Disclosures: Moscoso reports no relevant financial disclosures. Please see the full study for all other authors’ relevant financial disclosures.
January 20, 2021
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Plasma p-tau181 serves as effective marker of AD progression in longitudinal cohort

Disclosures: Moscoso reports no relevant financial disclosures. Please see the full study for all other authors’ relevant financial disclosures.
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Plasma phosphorylated tau at threonine 181 served as “an accessible and scalable marker” of neurodegeneration and cognitive decline specific to Alzheimer’s disease, according to findings published in JAMA Neurology.

“Recent evidence suggests that blood-based biomarkers might be useful to detect AD pathology, potentially promoting the widespread use of biomarkers in the diagnostic

workup of AD and clinical trial screening,” Alexis Moscoso, PhD, of the Institute of Neuroscience and Physiology and the Wallenberg Center for Molecular and Translational Medicine at the University of Gothenburg in Gothenburg, Sweden, and colleagues wrote. “Among candidate disease-specific biomarkers in blood, plasma phosphorylated tau at threonine 181 (p-tau181) has shown promise as a marker of disease status.”

Moscoso and colleagues analyzed data gathered from 2007 to 2016 in the AD Neuroimaging Initiative, a longitudinal, multicenter study that tracks biomarkers and grants collaborative researchers access to its data. The analysis included data from 1,113 participants (mean age, 74 years; men, 53.9%; white, 89.1%) who had plasma p-tau181 and neurofilament light measurements taken at the same visit as a fluorine-18–labeled fluorodeoxyglucose PET or structural MRI scan. Among the 66% of participants who had cognitive decline (CImp), 73.1% had mild cognitive impairment and 26.9% had Alzheimer’s disease dementia.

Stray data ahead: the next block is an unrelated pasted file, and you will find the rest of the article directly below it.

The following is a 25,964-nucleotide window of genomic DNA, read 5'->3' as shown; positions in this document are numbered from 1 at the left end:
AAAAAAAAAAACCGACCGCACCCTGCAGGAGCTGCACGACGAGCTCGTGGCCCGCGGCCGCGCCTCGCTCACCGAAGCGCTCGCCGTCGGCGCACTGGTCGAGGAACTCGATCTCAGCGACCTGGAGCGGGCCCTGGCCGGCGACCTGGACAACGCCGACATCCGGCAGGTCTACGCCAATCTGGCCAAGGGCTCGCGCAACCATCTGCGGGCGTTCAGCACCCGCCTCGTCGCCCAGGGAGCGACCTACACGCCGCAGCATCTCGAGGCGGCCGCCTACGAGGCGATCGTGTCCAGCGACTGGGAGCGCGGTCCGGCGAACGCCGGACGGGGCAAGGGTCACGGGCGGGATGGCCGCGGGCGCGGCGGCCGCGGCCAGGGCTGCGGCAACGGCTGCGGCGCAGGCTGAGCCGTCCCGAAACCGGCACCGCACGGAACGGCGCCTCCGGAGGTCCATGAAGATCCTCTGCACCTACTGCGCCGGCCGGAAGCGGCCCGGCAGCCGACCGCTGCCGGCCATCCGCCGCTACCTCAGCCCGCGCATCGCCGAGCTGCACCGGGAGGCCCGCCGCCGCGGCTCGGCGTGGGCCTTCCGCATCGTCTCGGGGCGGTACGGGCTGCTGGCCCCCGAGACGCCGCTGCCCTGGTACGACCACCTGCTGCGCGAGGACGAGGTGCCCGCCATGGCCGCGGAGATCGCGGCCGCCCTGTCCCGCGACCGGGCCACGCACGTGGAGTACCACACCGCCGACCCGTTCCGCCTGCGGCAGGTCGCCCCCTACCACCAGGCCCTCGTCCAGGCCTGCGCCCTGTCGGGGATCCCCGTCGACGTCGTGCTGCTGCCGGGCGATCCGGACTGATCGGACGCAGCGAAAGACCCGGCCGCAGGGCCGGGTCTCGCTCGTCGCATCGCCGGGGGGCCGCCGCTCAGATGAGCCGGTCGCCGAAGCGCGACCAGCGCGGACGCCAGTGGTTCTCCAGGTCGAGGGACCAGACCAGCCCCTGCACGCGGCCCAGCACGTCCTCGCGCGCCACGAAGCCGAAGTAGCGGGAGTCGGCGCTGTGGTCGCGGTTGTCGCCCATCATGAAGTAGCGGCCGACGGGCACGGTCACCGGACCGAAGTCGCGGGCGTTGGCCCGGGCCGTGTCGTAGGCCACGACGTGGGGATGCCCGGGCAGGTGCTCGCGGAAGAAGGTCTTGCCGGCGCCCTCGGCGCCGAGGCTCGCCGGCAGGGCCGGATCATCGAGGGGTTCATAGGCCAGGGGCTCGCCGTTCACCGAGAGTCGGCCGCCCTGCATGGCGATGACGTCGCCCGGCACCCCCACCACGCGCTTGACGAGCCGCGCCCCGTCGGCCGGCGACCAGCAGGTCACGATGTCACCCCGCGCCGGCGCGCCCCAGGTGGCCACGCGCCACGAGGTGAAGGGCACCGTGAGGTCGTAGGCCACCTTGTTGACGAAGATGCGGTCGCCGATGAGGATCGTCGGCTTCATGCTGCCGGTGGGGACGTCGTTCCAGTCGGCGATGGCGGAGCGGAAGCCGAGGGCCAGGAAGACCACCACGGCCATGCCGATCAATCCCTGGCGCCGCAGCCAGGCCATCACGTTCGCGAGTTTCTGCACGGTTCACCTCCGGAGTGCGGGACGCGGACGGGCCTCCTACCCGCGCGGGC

Longitudinal markers of neurodegeneration on imaging scans and cognitive test scores, including the Preclinical Alzheimer Cognitive Composite and Alzheimer Disease Assessment Scale–Cognitive Subscale, served as the main outcome measures.

Longitudinal plasma p-tau181 changes correlated with cognitive decline (cognitively unimpaired [CU]: r = –0.24, P < .001; CImp: r = 0.34, P < .001) as well as prospective reductions in glucose metabolism (CU: r = –0.05, P = .48; CImp: r = –0.27, P < .001) and gray matter volume (CU: r = –0.19, P < .001; CImp: r = –0.31, P < .001). These changes occurred “in highly AD-characteristic brain regions,” according to the researchers, and “were restricted to” patients who were amyloid-beta positive.

Neurofilament light also independently correlated with cognition and neurodegeneration, but the association with neurodegeneration occurred “in brain regions exceeding this AD-typical spatial pattern” among patients who were amyloid-beta negative.

In mediation analyses, Moscoso and colleagues observed that an estimated 25% to 45% of plasma p-tau181 outcomes on cognition measures were mediated by neuroimaging-derived markers of neurodegeneration, which indicated links between plasma p-tau181 and cognition regardless of these measures.

“Study findings suggest that plasma p-tau181 was an accessible and scalable marker for predicting and monitoring neurodegeneration and cognitive decline and was, unlike plasma [neurofilament light], AD specific,” the researchers wrote. “The study findings suggest implications for the use of plasma biomarkers as measures to monitor AD progression in clinical practice and treatment trials.”

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